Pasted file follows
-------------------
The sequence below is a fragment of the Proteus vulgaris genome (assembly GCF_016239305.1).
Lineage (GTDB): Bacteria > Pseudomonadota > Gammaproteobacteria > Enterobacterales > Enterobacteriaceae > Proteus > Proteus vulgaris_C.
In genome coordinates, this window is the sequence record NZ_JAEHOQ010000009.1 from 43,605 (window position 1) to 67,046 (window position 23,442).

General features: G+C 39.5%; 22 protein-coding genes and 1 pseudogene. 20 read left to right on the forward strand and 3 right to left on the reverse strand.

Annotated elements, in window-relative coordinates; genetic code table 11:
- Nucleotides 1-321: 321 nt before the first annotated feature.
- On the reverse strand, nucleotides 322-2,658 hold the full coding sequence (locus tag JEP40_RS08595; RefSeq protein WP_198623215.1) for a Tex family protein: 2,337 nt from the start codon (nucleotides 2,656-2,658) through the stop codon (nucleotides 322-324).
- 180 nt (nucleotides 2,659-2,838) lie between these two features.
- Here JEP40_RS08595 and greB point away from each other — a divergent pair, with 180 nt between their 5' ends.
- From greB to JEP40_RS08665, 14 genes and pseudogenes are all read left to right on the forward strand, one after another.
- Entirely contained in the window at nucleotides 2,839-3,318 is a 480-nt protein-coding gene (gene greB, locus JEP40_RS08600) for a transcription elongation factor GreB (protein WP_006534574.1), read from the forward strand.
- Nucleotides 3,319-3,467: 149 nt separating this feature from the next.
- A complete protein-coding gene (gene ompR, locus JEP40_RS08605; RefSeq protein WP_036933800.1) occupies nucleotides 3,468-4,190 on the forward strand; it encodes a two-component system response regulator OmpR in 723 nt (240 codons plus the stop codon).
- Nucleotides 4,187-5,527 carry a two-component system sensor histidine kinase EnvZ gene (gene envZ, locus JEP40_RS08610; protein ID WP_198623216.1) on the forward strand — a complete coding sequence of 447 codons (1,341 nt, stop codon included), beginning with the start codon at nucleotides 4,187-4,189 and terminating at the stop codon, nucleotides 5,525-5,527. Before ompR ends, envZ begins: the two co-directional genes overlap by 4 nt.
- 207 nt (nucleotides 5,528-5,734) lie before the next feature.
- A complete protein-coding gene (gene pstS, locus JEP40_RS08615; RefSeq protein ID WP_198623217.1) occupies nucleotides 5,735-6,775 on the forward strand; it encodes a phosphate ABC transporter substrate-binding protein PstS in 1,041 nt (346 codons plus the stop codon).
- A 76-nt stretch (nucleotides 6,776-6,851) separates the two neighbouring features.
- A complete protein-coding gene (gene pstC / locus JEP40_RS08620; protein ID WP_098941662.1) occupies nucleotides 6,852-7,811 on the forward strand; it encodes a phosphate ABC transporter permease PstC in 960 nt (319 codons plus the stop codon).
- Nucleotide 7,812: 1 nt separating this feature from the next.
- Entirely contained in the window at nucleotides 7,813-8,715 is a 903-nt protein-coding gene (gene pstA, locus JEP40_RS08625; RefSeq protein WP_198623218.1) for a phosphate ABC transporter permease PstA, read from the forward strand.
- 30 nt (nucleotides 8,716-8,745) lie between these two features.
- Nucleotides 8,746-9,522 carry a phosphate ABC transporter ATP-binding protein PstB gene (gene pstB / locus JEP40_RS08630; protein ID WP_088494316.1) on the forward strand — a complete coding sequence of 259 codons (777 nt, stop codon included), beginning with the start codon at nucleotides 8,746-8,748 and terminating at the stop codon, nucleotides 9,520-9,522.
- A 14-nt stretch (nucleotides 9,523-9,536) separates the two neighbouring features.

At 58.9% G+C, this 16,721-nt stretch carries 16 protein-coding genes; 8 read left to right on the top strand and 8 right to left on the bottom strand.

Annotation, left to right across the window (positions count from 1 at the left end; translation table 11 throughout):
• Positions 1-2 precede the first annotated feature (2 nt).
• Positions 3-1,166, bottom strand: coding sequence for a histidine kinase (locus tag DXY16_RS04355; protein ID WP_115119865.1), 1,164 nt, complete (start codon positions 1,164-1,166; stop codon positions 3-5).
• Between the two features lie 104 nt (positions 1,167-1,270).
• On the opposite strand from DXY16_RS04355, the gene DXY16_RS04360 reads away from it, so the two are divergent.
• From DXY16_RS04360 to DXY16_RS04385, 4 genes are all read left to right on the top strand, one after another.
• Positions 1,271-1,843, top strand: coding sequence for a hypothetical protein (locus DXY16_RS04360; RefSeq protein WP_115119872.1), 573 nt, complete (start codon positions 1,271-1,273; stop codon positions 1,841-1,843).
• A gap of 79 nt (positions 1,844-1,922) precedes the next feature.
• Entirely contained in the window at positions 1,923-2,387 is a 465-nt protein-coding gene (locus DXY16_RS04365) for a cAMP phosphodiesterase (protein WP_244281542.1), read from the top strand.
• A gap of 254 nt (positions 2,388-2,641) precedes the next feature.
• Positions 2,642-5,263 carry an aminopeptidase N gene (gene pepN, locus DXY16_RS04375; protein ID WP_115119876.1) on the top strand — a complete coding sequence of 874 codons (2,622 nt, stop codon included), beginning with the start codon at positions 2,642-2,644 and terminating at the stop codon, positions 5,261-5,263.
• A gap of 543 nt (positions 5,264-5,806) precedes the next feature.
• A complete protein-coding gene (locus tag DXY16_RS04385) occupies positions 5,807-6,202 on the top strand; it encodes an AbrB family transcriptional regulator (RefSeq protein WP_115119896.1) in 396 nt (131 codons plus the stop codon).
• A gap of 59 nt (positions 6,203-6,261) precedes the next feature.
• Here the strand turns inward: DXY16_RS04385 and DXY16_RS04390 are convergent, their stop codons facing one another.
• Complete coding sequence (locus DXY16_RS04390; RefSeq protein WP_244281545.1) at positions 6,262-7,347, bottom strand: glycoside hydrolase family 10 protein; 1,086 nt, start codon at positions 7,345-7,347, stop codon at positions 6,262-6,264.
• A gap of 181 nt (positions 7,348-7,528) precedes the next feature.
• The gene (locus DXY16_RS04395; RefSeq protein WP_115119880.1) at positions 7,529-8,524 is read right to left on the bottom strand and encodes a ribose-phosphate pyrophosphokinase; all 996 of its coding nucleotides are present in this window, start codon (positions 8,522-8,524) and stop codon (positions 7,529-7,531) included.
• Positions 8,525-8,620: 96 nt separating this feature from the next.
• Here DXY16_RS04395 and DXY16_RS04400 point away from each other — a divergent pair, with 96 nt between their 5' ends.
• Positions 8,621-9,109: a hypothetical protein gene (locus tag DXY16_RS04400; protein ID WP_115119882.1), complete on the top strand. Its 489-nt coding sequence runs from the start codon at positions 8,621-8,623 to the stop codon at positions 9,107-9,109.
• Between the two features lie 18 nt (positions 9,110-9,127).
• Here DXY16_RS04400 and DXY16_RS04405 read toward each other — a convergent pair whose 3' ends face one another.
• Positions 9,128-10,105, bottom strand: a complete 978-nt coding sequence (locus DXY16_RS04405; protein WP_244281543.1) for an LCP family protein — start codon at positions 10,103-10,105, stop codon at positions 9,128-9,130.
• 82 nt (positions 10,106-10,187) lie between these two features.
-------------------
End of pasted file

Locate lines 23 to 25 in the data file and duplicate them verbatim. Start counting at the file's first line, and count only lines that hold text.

- A 14-nt stretch (nucleotides 9,523-9,536) separates the two neighbouring features.

At 58.9% G+C, this 16,721-nt stretch carries 16 protein-coding genes; 8 read left to right on the top strand and 8 right to left on the bottom strand.

Annotation, left to right across the window (positions count from 1 at the left end; translation table 11 throughout):